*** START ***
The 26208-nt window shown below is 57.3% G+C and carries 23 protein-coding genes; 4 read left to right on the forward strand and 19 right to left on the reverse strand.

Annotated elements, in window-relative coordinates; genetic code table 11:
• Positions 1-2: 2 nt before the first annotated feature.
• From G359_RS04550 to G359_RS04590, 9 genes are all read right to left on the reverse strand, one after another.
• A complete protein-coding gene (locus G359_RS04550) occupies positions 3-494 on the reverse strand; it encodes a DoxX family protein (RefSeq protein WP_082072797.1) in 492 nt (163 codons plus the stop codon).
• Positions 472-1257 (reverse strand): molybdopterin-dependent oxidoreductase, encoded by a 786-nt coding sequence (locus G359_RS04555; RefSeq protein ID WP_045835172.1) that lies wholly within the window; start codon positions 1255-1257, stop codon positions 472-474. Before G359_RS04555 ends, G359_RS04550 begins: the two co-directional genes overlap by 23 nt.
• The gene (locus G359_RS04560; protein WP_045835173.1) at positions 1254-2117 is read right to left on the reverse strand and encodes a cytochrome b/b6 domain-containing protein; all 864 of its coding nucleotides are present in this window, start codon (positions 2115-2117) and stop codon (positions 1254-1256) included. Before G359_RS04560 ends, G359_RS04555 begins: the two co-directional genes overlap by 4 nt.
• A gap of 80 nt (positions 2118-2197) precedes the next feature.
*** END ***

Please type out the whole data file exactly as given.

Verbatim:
The 26208-nt window shown below is 57.3% G+C and carries 23 protein-coding genes; 4 read left to right on the forward strand and 19 right to left on the reverse strand.

Annotated elements, in window-relative coordinates; genetic code table 11:
• Positions 1-2: 2 nt before the first annotated feature.
• From G359_RS04550 to G359_RS04590, 9 genes are all read right to left on the reverse strand, one after another.
• A complete protein-coding gene (locus G359_RS04550) occupies positions 3-494 on the reverse strand; it encodes a DoxX family protein (RefSeq protein WP_082072797.1) in 492 nt (163 codons plus the stop codon).
• Positions 472-1257 (reverse strand): molybdopterin-dependent oxidoreductase, encoded by a 786-nt coding sequence (locus G359_RS04555; RefSeq protein ID WP_045835172.1) that lies wholly within the window; start codon positions 1255-1257, stop codon positions 472-474. Before G359_RS04555 ends, G359_RS04550 begins: the two co-directional genes overlap by 23 nt.
• The gene (locus G359_RS04560; protein WP_045835173.1) at positions 1254-2117 is read right to left on the reverse strand and encodes a cytochrome b/b6 domain-containing protein; all 864 of its coding nucleotides are present in this window, start codon (positions 2115-2117) and stop codon (positions 1254-1256) included. Before G359_RS04560 ends, G359_RS04555 begins: the two co-directional genes overlap by 4 nt.
• A gap of 80 nt (positions 2118-2197) precedes the next feature.